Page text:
This is not the post that I imagined that I would be writing. I thought I would be writing about running, racing and all things fitness but, here I am, feeling compelled to write about COVID-19.
In my eyes, COVID-19 was inevitable. In 1798, Thomas Malthus published his theory of population growth, which outlines the dangers of excessive growth and its impact on our planet. Malthus argued that as our population grows exponentially and our resources increase arithmetically, we can outgrow our resources, specifically the food supply. Positive checks like disease and natural disasters and negative checks such as war reduce numbers and bring the population back to a sustainable level; The Black Plague (14th century) and Thailand Tsunami (2004) are natural checks which led to dramatic numbers in the world population.
Thanks to modern medicine, diseases like Polio and Smallpox have been eliminated, people recover from illnesses and, as such, our population grows older and, consequently, the numbers increase. Since 1920, it has grown from 1.6 billion to 7.8 billion. You can see the spike in the last century in this graph.
During the same time period, there has also been a dramatic change in technology. Food, clothing and other goods are produced with the help of machines so we have more of everything. Transportation, now fuelled by oil and gas, is faster so we can ship products more easily and we can travel to distant places. We have become a consumer society that focuses on wants rather than needs and give into the demands that come with it: long work days, time away from family, always rushing to get things done.
COVID-19 is giving us a chance to slow down. When the World Health Organization declared the Coronavirus Disease pandemic, countries reacted to protect our health. In Canada, schools are closed, thousands have been told to work from home until further notice, businesses have shut their doors or reduced their hours, borders are closed to non-residents and social distancing is expected. In my eyes, it is only a matter of time before we follow Italy’s example and move towards a full quarantine. And while this has had a dramatic effect on the stock market and our economy, it had to happen.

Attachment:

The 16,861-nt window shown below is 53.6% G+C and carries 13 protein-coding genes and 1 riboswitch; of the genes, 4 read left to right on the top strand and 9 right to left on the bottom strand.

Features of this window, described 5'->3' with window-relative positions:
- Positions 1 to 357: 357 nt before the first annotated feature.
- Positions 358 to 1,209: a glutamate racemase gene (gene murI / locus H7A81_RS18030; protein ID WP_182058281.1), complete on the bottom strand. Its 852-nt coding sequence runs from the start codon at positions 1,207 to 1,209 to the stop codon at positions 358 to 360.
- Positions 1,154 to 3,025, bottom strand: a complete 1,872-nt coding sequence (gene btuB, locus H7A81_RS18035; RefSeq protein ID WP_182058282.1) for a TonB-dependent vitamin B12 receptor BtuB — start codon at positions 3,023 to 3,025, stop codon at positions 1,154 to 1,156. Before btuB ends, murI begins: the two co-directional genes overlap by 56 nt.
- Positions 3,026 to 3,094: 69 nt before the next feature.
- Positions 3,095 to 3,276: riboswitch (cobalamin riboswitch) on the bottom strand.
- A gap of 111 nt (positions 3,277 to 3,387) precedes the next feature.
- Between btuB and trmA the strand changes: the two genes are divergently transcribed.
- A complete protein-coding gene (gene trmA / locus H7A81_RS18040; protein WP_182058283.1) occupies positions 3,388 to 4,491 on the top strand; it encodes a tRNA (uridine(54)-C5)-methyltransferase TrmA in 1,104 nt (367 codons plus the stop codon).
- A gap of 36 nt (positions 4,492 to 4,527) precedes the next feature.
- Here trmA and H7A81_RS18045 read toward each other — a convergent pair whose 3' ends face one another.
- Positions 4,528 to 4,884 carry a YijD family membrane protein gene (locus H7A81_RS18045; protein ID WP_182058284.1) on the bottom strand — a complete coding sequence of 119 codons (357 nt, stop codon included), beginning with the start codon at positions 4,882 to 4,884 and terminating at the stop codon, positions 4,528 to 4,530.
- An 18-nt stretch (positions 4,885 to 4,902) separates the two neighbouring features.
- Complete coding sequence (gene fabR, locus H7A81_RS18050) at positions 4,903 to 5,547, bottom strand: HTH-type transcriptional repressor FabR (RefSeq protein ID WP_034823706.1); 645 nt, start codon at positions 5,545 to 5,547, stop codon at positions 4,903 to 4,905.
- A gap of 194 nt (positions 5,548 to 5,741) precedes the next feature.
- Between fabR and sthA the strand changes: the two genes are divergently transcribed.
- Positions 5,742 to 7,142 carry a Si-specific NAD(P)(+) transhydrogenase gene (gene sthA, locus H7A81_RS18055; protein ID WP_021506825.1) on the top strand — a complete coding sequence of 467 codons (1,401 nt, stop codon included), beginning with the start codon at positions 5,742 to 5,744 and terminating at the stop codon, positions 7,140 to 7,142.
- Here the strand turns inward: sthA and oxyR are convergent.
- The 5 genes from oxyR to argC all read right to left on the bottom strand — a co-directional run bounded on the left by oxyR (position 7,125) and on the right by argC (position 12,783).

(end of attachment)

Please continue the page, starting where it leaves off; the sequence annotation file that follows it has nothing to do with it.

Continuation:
It had to happen – not just to protect us from this deadly virus, but to look after our planet. Production everywhere has slowed down. People are not jumping in their cars to go to work, run errands or take their kids to activities. There is less manufacturing. Air travel is coming to a stop. All of this means that there are fewer carbon emissions being released and it is giving our planet a chance to rejuvenate. The oceans, the plants, the animals: they need the world to shut down for a while.
And so do we. COVID-19 is giving us a chance to unwind too. With so many closures, there is no need to rush off anywhere. People are staying put. They are practising social distancing. And those families under one roof get to spend time together – talking, playing games, doing projects or chores. Me, I am getting a chance to read and write and work on what seems like a never-ending project at home, hopefully finishing it by the end of our social distancing period.
Let me be clear, though. While I am looking for positives (because that is my personality), there is no silver lining in this situation. Millions around the world are effected by COVID-19. People have lost loved ones. Our doctors and nurses are working around the clock to save lives; thousands of others like grocery store clerks and EMS workers come into contact with hundreds each day and risk their own health. The stock market has plummeted and the economy is sinking with it. The reality is none of us want to be in this situation. But none of us want to come into contact with Coronavirus either. Our health and our planet are our most precious commodities so we all need to do our part to keep us physically and environmentally safe and flatten the curve. Whether we like it or not, we must accept and listen to our government’s decisions. It’s the only choice to make.